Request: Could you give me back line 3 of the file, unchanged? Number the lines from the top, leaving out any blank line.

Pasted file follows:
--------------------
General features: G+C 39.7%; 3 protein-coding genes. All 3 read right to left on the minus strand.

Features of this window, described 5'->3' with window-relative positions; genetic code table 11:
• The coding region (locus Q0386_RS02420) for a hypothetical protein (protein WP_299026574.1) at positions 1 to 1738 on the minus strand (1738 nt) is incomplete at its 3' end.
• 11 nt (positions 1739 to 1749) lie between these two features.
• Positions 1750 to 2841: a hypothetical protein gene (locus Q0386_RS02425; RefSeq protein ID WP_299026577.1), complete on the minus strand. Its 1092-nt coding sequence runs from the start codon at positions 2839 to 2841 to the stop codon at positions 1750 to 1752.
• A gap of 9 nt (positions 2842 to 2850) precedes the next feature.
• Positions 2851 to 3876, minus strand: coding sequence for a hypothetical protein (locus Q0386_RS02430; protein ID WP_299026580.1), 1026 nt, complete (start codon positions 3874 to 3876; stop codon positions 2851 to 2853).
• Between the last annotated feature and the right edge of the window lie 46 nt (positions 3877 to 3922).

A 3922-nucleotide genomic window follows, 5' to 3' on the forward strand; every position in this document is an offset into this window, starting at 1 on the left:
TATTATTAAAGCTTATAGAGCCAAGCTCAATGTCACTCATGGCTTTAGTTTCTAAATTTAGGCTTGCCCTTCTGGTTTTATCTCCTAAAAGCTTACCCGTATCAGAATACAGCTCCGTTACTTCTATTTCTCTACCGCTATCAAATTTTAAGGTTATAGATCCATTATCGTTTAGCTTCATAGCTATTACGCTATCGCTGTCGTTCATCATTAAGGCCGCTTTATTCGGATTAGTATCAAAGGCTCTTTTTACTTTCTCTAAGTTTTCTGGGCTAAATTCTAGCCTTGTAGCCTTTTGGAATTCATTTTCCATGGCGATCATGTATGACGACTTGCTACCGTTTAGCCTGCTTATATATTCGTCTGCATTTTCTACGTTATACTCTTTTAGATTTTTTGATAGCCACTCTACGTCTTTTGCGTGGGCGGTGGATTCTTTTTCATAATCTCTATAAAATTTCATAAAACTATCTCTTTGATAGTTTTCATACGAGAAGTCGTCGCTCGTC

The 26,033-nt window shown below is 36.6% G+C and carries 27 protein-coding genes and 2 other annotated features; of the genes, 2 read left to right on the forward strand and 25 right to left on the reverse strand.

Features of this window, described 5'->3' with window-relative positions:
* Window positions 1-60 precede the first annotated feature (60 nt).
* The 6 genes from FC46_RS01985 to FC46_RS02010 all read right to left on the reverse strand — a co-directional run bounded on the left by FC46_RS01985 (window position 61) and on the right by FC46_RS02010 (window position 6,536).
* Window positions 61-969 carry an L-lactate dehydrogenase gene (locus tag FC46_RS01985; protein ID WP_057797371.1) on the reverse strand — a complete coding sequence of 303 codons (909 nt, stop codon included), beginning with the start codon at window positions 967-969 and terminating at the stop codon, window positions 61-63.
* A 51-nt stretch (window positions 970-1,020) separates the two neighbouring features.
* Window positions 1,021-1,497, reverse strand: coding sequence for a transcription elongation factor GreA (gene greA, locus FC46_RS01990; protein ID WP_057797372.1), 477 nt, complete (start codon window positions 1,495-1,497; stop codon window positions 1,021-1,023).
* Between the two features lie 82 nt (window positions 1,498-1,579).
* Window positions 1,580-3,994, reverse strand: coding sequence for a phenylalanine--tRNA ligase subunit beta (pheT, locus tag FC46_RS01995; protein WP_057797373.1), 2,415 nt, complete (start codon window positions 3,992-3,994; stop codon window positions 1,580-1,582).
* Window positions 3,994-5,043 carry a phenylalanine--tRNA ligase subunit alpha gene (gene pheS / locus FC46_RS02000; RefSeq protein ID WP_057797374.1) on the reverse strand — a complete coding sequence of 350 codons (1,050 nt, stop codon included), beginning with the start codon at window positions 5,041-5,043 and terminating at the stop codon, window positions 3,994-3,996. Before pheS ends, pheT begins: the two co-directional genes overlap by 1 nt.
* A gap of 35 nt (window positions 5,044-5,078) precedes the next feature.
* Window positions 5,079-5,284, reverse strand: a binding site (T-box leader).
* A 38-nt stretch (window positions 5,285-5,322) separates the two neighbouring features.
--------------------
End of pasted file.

• The coding region (locus Q0386_RS02420) for a hypothetical protein (protein WP_299026574.1) at positions 1 to 1738 on the minus strand (1738 nt) is incomplete at its 3' end.